Structural and Functional Studies of the Yeast Class II Hda1 Histone Deacetylase Complex.Lee, J.H., Maskos, K., Huber, R.
(2009) J Mol Biol 391: 744-757
- PubMed: 19573535
- DOI: 10.1016/j.jmb.2009.06.059
- Primary Citation of Related Structures:
- PubMed Abstract:
Yeast class II Hda1 histone deacetylase (HDAC) complex is an H2B- and H3-specific HDAC in Saccharomyces cerevisiae consisting of three previously identified subunits, the catalytic subunit scHda1p and two non-catalytic structural subunits scHda2p and scHda3p ...
Yeast class II Hda1 histone deacetylase (HDAC) complex is an H2B- and H3-specific HDAC in Saccharomyces cerevisiae consisting of three previously identified subunits, the catalytic subunit scHda1p and two non-catalytic structural subunits scHda2p and scHda3p. We co-expressed and co-purified recombinant yeast class II HDAC complex from bacteria as a functionally active and trichostatin-A-sensitive hetero-tetrameric complex. According to an extensive analysis of domain organization and interaction of all subunits (or domains), the N-terminal domain of scHda1p associates through the C-terminal coiled-coil domains (CCDs) of the scHda2p-scHda3p sub-complex, yielding a truncated scHda1pHDAC-scHda2pCCD2-scHda3pCCD3 complex with indistinguishable deacetylase activity compared to the full-length complex in vitro. We characterized the interaction of the HDAC complex with either single-stranded or double-stranded DNA and identified the N-terminal halves of scHda2p and scHda3p as binding modules. A high-resolution structure of the scHda3p DNA-binding domain by X-ray crystallography is presented. The crystal structure shows an unanticipated structural homology with the C-terminal helicase lobes of SWI2/SNF2 chromatin-remodeling domains of the Rad54 family enzymes. DNA binding is unspecific for nucleotide sequence and structure, similar to the Rad54 enzymes in vitro. Our structural and functional analyses of the budding yeast class II Hda1 HDAC complex provide insight into DNA recognition and deacetylation of histones in nucleosomes.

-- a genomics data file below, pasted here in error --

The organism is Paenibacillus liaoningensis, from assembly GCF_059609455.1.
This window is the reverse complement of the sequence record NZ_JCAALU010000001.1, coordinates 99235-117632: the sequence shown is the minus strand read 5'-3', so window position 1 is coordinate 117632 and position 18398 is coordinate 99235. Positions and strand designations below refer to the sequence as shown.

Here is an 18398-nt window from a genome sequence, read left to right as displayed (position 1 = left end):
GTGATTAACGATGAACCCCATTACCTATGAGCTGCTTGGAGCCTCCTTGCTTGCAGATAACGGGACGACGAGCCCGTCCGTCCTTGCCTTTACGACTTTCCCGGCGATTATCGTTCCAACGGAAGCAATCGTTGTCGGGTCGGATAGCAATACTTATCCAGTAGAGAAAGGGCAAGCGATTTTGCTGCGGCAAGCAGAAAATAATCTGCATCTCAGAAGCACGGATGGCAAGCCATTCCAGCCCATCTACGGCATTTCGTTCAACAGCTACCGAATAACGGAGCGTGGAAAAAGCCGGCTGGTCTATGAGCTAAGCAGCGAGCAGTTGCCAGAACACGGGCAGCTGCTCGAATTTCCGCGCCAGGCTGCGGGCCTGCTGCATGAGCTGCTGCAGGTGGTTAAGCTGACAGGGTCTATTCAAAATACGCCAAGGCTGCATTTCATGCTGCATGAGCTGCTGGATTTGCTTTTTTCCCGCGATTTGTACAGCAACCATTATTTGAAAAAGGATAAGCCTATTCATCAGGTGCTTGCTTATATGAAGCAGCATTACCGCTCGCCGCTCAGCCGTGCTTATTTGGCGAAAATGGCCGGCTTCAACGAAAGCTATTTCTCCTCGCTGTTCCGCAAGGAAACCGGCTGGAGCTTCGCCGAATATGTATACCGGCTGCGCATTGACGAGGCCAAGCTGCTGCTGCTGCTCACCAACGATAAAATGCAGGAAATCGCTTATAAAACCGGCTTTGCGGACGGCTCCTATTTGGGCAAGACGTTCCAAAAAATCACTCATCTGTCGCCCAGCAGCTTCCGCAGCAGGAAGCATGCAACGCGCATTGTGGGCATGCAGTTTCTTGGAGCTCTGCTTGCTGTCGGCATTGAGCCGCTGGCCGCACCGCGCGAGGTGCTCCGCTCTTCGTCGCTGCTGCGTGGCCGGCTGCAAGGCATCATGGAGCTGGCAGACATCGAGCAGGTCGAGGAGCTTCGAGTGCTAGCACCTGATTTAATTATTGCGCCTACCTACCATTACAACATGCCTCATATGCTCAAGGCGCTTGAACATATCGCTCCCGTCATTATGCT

Max-Planck-Institute of Biochemistry, Martinsried, Germany. firstname.lastname@example.org